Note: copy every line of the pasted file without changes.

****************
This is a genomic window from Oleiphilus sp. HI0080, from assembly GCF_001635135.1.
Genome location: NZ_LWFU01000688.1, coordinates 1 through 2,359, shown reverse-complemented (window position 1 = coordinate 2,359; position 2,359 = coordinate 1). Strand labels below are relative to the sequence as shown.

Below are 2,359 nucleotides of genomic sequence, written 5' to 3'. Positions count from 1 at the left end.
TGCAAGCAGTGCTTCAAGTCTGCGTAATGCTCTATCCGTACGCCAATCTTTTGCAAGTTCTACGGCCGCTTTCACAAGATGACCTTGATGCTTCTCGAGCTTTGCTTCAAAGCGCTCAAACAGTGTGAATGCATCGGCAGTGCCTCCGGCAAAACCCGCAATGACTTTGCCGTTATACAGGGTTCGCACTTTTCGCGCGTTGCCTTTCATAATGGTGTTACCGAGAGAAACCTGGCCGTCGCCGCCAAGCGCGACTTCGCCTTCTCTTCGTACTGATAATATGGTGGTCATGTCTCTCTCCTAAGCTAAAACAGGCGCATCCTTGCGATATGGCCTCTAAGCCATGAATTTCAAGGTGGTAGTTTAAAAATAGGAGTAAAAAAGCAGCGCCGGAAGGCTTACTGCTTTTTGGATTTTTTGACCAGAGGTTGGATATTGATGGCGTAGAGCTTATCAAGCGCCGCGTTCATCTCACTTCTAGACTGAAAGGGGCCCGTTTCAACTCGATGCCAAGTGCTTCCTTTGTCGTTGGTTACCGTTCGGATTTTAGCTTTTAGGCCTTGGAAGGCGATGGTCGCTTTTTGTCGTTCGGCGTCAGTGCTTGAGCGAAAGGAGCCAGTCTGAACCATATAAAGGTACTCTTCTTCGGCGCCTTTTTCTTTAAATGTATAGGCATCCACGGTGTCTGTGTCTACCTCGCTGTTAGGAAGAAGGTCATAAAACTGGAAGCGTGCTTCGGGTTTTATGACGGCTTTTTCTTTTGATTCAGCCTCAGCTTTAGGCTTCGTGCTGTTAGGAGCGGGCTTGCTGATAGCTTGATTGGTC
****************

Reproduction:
This is a genomic window from Oleiphilus sp. HI0080, from assembly GCF_001635135.1.
Genome location: NZ_LWFU01000688.1, coordinates 1 through 2,359, shown reverse-complemented (window position 1 = coordinate 2,359; position 2,359 = coordinate 1). Strand labels below are relative to the sequence as shown.

Below are 2,359 nucleotides of genomic sequence, written 5' to 3'. Positions count from 1 at the left end.
TGCAAGCAGTGCTTCAAGTCTGCGTAATGCTCTATCCGTACGCCAATCTTTTGCAAGTTCTACGGCCGCTTTCACAAGATGACCTTGATGCTTCTCGAGCTTTGCTTCAAAGCGCTCAAACAGTGTGAATGCATCGGCAGTGCCTCCGGCAAAACCCGCAATGACTTTGCCGTTATACAGGGTTCGCACTTTTCGCGCGTTGCCTTTCATAATGGTGTTACCGAGAGAAACCTGGCCGTCGCCGCCAAGCGCGACTTCGCCTTCTCTTCGTACTGATAATATGGTGGTCATGTCTCTCTCCTAAGCTAAAACAGGCGCATCCTTGCGATATGGCCTCTAAGCCATGAATTTCAAGGTGGTAGTTTAAAAATAGGAGTAAAAAAGCAGCGCCGGAAGGCTTACTGCTTTTTGGATTTTTTGACCAGAGGTTGGATATTGATGGCGTAGAGCTTATCAAGCGCCGCGTTCATCTCACTTCTAGACTGAAAGGGGCCCGTTTCAACTCGATGCCAAGTGCTTCCTTTGTCGTTGGTTACCGTTCGGATTTTAGCTTTTAGGCCTTGGAAGGCGATGGTCGCTTTTTGTCGTTCGGCGTCAGTGCTTGAGCGAAAGGAGCCAGTCTGAACCATATAAAGGTACTCTTCTTCGGCGCCTTTTTCTTTAAATGTATAGGCATCCACGGTGTCTGTGTCTACCTCGCTGTTAGGAAGAAGGTCATAAAACTGGAAGCGTGCTTCGGGTTTTATGACGGCTTTTTCTTTTGATTCAGCCTCAGCTTTAGGCTTCGTGCTGTTAGGAGCGGGCTTGCTGATAGCTTGATTGGTC